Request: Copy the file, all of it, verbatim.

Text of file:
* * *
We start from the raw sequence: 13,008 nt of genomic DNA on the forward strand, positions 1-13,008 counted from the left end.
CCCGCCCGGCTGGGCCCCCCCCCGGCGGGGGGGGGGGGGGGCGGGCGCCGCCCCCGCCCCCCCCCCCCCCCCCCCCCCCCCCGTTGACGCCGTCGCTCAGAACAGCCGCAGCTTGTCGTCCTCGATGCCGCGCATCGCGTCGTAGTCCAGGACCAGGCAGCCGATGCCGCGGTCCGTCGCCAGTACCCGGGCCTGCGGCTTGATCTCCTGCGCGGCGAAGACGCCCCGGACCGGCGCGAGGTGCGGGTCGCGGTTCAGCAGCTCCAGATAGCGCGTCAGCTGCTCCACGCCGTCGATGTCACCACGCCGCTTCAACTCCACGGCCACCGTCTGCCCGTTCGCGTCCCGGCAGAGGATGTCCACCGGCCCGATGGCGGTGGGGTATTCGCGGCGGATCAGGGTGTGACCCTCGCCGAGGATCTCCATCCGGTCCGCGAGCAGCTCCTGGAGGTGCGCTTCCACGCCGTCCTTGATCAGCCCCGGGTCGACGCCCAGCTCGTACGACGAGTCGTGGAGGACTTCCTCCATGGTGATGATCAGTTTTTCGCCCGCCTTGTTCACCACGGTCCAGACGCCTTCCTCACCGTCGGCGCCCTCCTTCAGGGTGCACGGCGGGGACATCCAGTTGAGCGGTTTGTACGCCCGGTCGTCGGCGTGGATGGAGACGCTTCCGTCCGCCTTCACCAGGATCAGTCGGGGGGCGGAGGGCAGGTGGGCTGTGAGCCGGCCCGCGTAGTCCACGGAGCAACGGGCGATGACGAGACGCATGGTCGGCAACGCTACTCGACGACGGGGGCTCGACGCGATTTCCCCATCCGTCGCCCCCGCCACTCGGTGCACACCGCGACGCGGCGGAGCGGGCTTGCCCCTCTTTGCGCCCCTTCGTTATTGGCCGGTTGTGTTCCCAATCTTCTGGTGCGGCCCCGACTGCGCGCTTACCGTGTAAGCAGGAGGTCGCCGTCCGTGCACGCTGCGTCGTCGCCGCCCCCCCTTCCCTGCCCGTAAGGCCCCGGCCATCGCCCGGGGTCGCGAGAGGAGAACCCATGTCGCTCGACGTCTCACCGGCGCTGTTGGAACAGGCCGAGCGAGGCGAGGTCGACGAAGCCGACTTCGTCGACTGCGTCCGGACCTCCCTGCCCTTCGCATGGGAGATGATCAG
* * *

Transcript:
We start from the raw sequence: 13,008 nt of genomic DNA on the forward strand, positions 1-13,008 counted from the left end.
CCCGCCCGGCTGGGCCCCCCCCCGGCGGGGGGGGGGGGGGGCGGGCGCCGCCCCCGCCCCCCCCCCCCCCCCCCCCCCCCCCGTTGACGCCGTCGCTCAGAACAGCCGCAGCTTGTCGTCCTCGATGCCGCGCATCGCGTCGTAGTCCAGGACCAGGCAGCCGATGCCGCGGTCCGTCGCCAGTACCCGGGCCTGCGGCTTGATCTCCTGCGCGGCGAAGACGCCCCGGACCGGCGCGAGGTGCGGGTCGCGGTTCAGCAGCTCCAGATAGCGCGTCAGCTGCTCCACGCCGTCGATGTCACCACGCCGCTTCAACTCCACGGCCACCGTCTGCCCGTTCGCGTCCCGGCAGAGGATGTCCACCGGCCCGATGGCGGTGGGGTATTCGCGGCGGATCAGGGTGTGACCCTCGCCGAGGATCTCCATCCGGTCCGCGAGCAGCTCCTGGAGGTGCGCTTCCACGCCGTCCTTGATCAGCCCCGGGTCGACGCCCAGCTCGTACGACGAGTCGTGGAGGACTTCCTCCATGGTGATGATCAGTTTTTCGCCCGCCTTGTTCACCACGGTCCAGACGCCTTCCTCACCGTCGGCGCCCTCCTTCAGGGTGCACGGCGGGGACATCCAGTTGAGCGGTTTGTACGCCCGGTCGTCGGCGTGGATGGAGACGCTTCCGTCCGCCTTCACCAGGATCAGTCGGGGGGCGGAGGGCAGGTGGGCTGTGAGCCGGCCCGCGTAGTCCACGGAGCAACGGGCGATGACGAGACGCATGGTCGGCAACGCTACTCGACGACGGGGGCTCGACGCGATTTCCCCATCCGTCGCCCCCGCCACTCGGTGCACACCGCGACGCGGCGGAGCGGGCTTGCCCCTCTTTGCGCCCCTTCGTTATTGGCCGGTTGTGTTCCCAATCTTCTGGTGCGGCCCCGACTGCGCGCTTACCGTGTAAGCAGGAGGTCGCCGTCCGTGCACGCTGCGTCGTCGCCGCCCCCCCTTCCCTGCCCGTAAGGCCCCGGCCATCGCCCGGGGTCGCGAGAGGAGAACCCATGTCGCTCGACGTCTCACCGGCGCTGTTGGAACAGGCCGAGCGAGGCGAGGTCGACGAAGCCGACTTCGTCGACTGCGTCCGGACCTCCCTGCCCTTCGCATGGGAGATGATCAG